As we're inundated with hero shots of the iPad every day, on every billboard and the back of every magazine cover, it appears to be a good time to rethink the relationship between advertising and product, between marketing and innovation. It's not that Apple doesn't spend any money on advertising--no, it was pouring a whopping $500 million into its launch campaign for the iPad. But what is different is that Apple's marketing doesn't have to be clever or utterly creative. In fact, it is stunningly not so. No major social media campaign needed to be sparked, no user-generated content contest needed to be held. And while the ongoing tongue-in-cheek anti-Microsoft ads are undeniably cute, they are not really an advertising revelation. Gone are the days of the bold "1984" campaigns. Today, Apple earns enough attention to forgo any ostentatious marketing, in fact, so much that a cleverly orchestrated campaign would distract from the brand rather than boosting it. The company simply displays its products--that's all it takes. Apple's products are viral without any viral marketing.… Read more
Those who know me will tell you that I tend to reflect on things, but the sad truth is that my brain is simply slow: here I am, writing about the iPad months after everybody else has put the microscope down and decided to wait for the thing to finally hit the market for real.
From my vantage point of nonengagement I must admit it was oddly amusing to see Apple for once unable to safely ride out the centrifugal mammoth hype tube they managed once more to build around their latest … Read more
I'm en route to the Marketing 2.0 conference in Paris, one of the most respected gatherings of marketing executives presenting and discussing the latest trends in their field. In a way, the story of the conference is the story of marketing itself. The somewhat yesteryear name indicates that a few years ago, when Marketing 2.0 premiered, it was conceived as a forum for pioneers who were early on embracing digital marketing and social media. Times have changed. What used to be at the fringes of the profession has moved into the mainstream, and both program and attendees of Marketing 2.0 reflect that. That's not a bad thing. Digital marketing IS marketing, social media IS media. You would think...… Read more
For Wired UK’s “Work Smarter” issue (just released), I had the pleasure to speak with John Winsor, co-founder and CEO of Victors & Spoils (V&S), the world’s first creative (ad) agency built on crowdsourcing principles. You can find a shortened article in the Wired UK magazine. Here’s the interview in full length.
Q: V&S launched a few months ago. How is it going so far? How many clients do you have, and can you share some of the work that you are doing?
It's going really well. We're working with a … Read more
We need to rethink the traditional combination of CEO, COO, CTO, CMO and CFO. Back when companies were about routinization and optimization for efficiency and profit in stable industries perhaps this combination made sense, but in today's complex world it is woefully inadequate. As Dan Pink writes in his new book Drive, most organizations today are less based on procedural algorithms and must run on ad hoc heuristics. The tidy C-suite club of old just doesn't cut it in today's messy, disruptive, complex world.
There has been actually been quite a lot of action on this front:… Read more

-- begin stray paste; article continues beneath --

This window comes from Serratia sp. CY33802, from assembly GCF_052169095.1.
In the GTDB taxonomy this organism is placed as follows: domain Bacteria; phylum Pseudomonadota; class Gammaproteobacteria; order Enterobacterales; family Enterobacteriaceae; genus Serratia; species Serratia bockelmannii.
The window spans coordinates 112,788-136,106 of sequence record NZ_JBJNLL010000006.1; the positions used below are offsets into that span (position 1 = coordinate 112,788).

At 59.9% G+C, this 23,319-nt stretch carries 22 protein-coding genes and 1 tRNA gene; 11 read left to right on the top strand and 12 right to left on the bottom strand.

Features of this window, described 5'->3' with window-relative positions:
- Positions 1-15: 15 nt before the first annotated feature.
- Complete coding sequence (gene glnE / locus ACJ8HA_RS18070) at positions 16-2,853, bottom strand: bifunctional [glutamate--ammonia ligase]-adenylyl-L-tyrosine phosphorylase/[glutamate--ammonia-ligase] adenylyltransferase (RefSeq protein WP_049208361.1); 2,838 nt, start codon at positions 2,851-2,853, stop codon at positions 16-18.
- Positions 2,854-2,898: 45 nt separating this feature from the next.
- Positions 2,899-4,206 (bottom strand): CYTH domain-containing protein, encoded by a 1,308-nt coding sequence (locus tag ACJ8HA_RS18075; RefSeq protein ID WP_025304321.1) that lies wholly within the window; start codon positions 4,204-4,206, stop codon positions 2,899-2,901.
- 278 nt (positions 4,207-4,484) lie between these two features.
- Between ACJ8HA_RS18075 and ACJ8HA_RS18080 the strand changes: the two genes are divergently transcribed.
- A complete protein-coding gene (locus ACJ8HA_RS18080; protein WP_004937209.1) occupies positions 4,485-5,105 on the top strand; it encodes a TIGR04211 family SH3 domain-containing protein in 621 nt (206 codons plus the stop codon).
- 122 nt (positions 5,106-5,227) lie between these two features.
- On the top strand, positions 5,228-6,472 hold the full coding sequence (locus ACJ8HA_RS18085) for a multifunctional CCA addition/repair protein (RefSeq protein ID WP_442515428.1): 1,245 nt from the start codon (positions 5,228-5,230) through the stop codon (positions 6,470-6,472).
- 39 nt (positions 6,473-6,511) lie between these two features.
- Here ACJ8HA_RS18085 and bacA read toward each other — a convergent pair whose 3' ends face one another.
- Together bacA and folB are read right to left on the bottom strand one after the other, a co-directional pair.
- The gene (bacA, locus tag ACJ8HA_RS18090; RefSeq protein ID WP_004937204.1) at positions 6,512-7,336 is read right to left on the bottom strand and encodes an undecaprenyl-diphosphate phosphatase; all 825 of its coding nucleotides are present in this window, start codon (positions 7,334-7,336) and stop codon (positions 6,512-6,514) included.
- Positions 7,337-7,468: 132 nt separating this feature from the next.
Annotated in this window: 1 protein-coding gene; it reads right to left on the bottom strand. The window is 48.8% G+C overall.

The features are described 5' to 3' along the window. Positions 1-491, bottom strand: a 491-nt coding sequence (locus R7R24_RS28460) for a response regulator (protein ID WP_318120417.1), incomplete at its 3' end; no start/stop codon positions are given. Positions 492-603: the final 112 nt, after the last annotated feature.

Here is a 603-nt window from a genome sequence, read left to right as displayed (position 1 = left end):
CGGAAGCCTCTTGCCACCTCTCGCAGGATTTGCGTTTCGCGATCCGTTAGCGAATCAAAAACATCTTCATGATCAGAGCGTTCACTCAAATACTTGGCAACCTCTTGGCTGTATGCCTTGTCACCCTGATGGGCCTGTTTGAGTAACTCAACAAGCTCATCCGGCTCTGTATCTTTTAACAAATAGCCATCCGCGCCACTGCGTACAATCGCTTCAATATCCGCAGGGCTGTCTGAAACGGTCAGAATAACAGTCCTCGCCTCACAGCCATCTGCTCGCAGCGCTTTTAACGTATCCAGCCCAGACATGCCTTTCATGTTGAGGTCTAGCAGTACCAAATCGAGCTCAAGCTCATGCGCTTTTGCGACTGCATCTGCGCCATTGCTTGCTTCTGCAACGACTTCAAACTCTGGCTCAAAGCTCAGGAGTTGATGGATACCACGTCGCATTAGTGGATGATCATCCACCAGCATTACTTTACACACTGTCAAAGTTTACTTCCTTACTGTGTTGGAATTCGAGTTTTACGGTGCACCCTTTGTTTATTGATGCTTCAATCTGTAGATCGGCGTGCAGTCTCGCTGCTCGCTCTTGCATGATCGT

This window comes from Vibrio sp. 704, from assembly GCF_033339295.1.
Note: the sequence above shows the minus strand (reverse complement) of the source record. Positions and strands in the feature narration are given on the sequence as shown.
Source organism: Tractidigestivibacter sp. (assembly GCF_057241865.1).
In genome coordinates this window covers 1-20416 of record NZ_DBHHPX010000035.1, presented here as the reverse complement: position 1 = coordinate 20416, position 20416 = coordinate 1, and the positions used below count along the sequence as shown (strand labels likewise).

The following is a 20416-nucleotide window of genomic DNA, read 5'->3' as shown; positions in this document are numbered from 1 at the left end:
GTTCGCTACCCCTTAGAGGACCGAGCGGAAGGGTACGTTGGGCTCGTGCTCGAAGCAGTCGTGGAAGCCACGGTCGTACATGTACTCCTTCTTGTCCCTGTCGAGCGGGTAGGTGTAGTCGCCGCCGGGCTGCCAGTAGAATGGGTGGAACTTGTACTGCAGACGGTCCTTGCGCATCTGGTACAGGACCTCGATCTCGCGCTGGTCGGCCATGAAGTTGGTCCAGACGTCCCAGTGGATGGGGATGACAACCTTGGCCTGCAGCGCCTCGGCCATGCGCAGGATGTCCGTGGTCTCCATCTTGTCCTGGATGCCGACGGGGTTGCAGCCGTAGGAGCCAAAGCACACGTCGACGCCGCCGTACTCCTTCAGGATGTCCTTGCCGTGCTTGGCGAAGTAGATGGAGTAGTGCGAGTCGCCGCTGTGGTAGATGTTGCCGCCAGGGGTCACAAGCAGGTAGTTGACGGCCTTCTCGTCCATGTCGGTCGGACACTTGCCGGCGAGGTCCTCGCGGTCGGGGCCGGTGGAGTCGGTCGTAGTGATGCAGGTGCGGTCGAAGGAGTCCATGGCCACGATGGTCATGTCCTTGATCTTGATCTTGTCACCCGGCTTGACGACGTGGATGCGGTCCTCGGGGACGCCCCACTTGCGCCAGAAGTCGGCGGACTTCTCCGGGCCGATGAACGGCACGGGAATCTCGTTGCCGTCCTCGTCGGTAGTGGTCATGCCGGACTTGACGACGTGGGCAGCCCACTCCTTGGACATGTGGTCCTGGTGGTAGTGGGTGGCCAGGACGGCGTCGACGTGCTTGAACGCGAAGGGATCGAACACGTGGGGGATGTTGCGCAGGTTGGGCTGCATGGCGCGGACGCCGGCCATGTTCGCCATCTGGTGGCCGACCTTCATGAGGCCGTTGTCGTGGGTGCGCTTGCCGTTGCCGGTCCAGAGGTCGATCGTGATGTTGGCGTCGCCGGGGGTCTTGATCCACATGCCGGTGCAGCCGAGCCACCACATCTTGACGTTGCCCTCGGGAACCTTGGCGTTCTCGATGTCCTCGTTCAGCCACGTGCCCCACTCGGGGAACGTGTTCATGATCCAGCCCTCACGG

We had a panel discussion a couple of days ago as part of the launch event for my new book, Innovation X, that looked at the topic of how doing customer research can lead you astray when doing innovation. It was a lively panel, including Don Norman, Eric Ryan (co-founder of Method Home), Jon Pitmann (VP at Autodesk), and Quentin Hardy (National Editor, Forbes) moderating, in addition to myself.
I gave a brief presentation to talk about the book and some common traps that companies fall into when using customer research to guide innovation. Here's a Slideshare version of … Read more
As widely discussed by privacy advocates and blogs, Facebook recently changed some of its privacy settings. Users are no longer able to limit the viewing of their profile photos, home towns, and friends lists to only approved friends. Those are all public now by default. Moreover, Facebook’s new default settings “recommend” that dynamic content such as status messages and photos be made public. While the blogosphere still closely scrutinizes these changes and is aghast at Mark Zuckerberg’s "privacy is over" claims made at the Crunchies awards (he didn’t actually say it verbatim but his statements … Read more
In the wake of the devastating 7.0 earthquake in Haiti, Twitter has been serving as a major hub of information, the Nielsen Company reports. Nielsen refers to preliminary analysis of data indicating that Twitter posts are the leading source of discussion about the quake, followed by online video, blogs, and other social media.
Although most online consumers still rely on traditional media for coverage of the quake, they are apparently turning to Twitter to share information, react to the situation, and rally support. Sysomos, an analytics firm in Toronto, estimated that nearly 150,000 posts containing both “Haiti” and “… Read more
Effective marketing is all about being remarkable. The new Mini Cooper campaign in Amsterdam is a good reminder of the golden rule: you create brand value when both your product and your campaign are being talked about.
1. Lean into the frame (hijack existing attention capital, in this case the street public);
2. Be disruptive (not necessarily provocative or intrusive). In other words: challenge people's routine by introducing an element of surprise;
3. Highlight your core brand attributes (in this case, and overall in the "age of micro," this actually and literally means making them "smaller … Read more